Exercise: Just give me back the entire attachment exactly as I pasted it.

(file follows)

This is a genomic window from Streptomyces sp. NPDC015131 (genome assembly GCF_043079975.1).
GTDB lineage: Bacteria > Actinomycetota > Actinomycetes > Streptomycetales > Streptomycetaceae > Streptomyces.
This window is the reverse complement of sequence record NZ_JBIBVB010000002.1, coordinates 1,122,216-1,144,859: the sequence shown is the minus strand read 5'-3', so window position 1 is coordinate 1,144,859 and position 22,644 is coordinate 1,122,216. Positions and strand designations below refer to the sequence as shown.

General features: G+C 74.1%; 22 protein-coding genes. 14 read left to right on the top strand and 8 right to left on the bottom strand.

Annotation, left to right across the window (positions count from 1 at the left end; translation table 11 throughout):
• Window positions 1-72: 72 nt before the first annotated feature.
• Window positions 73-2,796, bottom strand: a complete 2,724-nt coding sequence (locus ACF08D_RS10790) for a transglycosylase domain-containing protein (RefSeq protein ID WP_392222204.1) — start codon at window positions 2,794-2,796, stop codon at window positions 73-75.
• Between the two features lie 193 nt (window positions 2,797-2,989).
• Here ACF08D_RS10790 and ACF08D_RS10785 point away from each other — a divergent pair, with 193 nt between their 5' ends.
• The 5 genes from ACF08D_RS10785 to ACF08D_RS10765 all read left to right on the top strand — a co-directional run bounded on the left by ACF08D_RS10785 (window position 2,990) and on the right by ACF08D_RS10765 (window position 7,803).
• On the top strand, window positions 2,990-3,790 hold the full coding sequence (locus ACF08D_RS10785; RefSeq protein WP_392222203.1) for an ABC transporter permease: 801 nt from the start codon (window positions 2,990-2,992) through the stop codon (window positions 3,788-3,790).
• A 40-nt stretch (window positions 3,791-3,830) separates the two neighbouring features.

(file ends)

This is a genomic window from Streptomyces sp. NPDC015131 (genome assembly GCF_043079975.1).
GTDB lineage: Bacteria > Actinomycetota > Actinomycetes > Streptomycetales > Streptomycetaceae > Streptomyces.
This window is the reverse complement of sequence record NZ_JBIBVB010000002.1, coordinates 1,122,216-1,144,859: the sequence shown is the minus strand read 5'-3', so window position 1 is coordinate 1,144,859 and position 22,644 is coordinate 1,122,216. Positions and strand designations below refer to the sequence as shown.

General features: G+C 74.1%; 22 protein-coding genes. 14 read left to right on the top strand and 8 right to left on the bottom strand.

Annotation, left to right across the window (positions count from 1 at the left end; translation table 11 throughout):
• Window positions 1-72: 72 nt before the first annotated feature.
• Window positions 73-2,796, bottom strand: a complete 2,724-nt coding sequence (locus ACF08D_RS10790) for a transglycosylase domain-containing protein (RefSeq protein ID WP_392222204.1) — start codon at window positions 2,794-2,796, stop codon at window positions 73-75.
• Between the two features lie 193 nt (window positions 2,797-2,989).
• Here ACF08D_RS10790 and ACF08D_RS10785 point away from each other — a divergent pair, with 193 nt between their 5' ends.
• The 5 genes from ACF08D_RS10785 to ACF08D_RS10765 all read left to right on the top strand — a co-directional run bounded on the left by ACF08D_RS10785 (window position 2,990) and on the right by ACF08D_RS10765 (window position 7,803).
• On the top strand, window positions 2,990-3,790 hold the full coding sequence (locus ACF08D_RS10785; RefSeq protein WP_392222203.1) for an ABC transporter permease: 801 nt from the start codon (window positions 2,990-2,992) through the stop codon (window positions 3,788-3,790).
• A 40-nt stretch (window positions 3,791-3,830) separates the two neighbouring features.